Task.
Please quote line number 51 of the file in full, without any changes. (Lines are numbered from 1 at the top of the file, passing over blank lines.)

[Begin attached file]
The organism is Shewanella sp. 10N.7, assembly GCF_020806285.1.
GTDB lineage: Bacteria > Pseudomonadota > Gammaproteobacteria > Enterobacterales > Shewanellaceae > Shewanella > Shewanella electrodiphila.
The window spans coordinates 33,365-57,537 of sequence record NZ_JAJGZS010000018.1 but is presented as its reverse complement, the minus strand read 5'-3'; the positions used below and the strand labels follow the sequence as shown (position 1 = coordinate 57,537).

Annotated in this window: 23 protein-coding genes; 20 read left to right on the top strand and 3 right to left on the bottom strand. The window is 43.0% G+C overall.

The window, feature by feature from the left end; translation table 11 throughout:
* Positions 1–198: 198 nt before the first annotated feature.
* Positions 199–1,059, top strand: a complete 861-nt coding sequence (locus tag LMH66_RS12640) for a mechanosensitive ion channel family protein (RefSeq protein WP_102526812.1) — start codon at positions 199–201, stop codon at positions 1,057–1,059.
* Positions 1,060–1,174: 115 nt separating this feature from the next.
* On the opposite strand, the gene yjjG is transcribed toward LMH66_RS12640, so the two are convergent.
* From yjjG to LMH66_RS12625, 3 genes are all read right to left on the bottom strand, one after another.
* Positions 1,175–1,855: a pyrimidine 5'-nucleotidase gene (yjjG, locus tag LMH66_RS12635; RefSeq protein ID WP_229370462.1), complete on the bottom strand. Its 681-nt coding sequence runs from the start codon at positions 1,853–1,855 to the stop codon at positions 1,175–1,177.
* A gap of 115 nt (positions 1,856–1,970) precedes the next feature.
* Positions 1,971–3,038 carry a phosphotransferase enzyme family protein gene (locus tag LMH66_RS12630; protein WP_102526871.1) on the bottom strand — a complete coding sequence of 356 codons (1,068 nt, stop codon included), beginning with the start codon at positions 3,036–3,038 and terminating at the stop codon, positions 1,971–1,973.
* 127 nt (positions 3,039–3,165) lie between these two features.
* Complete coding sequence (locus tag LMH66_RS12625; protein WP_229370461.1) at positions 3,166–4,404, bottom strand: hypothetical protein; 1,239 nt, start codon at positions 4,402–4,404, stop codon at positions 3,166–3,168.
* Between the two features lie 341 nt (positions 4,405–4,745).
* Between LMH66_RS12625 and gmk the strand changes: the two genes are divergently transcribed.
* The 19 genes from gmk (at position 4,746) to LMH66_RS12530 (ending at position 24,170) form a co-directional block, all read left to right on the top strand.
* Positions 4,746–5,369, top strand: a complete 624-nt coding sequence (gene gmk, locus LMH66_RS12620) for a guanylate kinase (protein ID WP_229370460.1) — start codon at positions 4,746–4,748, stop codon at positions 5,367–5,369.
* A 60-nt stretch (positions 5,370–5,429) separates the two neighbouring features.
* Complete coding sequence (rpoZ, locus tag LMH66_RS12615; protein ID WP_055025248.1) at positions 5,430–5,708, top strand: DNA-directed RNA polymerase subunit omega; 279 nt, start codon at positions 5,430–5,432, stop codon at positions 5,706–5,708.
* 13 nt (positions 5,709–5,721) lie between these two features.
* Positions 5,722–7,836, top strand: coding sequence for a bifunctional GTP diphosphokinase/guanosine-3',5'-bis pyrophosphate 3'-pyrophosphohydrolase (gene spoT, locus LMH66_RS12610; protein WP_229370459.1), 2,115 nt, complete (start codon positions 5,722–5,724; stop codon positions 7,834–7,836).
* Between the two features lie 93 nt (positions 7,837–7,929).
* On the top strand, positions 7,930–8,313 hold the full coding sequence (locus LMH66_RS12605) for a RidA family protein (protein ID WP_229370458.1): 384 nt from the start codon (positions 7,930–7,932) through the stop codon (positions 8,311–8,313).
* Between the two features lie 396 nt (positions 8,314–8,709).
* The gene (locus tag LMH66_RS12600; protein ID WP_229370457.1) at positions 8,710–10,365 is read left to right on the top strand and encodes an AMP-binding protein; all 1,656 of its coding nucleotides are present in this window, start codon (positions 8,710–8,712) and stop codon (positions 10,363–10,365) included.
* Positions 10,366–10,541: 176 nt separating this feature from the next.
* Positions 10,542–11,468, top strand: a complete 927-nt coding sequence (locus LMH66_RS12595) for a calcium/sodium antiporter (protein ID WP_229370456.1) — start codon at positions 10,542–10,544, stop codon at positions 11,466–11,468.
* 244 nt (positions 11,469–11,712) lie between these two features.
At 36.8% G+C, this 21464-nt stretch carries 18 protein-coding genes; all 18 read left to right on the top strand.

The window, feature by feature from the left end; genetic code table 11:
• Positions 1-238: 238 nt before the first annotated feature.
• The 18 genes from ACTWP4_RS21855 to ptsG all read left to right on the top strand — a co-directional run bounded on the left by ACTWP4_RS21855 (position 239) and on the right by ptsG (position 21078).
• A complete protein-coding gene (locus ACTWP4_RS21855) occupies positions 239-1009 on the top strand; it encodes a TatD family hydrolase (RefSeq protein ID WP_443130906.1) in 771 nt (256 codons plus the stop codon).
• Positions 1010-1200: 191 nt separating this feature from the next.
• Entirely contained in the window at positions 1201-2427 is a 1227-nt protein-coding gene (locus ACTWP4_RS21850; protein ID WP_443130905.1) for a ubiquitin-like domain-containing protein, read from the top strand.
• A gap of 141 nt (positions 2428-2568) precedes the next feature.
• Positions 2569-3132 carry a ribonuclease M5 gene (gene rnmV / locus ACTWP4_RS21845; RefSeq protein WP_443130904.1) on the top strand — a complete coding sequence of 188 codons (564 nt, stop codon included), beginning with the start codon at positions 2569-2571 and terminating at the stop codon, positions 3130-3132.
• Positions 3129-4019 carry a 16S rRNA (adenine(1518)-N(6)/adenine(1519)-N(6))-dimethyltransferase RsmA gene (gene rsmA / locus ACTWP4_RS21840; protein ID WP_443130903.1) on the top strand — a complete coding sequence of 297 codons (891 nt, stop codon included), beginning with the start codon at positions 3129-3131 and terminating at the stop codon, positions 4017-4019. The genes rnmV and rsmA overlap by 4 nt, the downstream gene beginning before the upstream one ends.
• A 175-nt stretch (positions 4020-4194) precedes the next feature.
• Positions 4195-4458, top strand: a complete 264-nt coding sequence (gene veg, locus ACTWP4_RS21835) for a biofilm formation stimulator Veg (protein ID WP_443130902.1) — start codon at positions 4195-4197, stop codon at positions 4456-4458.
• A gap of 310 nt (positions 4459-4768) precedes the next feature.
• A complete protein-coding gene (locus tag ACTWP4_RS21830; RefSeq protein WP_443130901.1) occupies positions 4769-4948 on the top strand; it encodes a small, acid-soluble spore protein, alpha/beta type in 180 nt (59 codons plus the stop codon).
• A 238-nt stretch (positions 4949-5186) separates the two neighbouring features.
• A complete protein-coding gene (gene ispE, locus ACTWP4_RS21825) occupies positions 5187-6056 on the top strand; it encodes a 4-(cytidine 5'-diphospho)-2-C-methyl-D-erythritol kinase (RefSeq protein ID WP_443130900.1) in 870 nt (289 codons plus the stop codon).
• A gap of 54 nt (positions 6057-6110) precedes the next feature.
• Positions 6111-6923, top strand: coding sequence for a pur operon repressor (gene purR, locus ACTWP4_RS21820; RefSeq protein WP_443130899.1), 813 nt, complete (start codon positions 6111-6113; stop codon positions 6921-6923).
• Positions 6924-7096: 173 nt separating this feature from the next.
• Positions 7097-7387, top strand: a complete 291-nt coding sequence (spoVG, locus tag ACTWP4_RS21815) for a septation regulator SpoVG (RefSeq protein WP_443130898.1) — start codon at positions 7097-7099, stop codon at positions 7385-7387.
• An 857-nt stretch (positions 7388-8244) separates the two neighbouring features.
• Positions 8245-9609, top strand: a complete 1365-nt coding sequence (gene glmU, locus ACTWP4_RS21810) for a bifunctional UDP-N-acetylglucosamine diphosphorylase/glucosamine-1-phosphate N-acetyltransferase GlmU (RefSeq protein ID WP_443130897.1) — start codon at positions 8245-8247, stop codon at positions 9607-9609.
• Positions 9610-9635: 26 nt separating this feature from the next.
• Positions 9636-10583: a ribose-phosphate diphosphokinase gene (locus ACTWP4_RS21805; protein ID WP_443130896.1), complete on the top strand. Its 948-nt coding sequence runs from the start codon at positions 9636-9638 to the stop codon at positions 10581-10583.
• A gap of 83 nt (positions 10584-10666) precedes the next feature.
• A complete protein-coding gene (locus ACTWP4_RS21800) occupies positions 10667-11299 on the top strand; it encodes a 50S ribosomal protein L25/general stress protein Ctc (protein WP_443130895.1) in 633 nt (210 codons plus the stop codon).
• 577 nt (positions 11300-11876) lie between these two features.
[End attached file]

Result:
• An 857-nt stretch (positions 7388-8244) separates the two neighbouring features.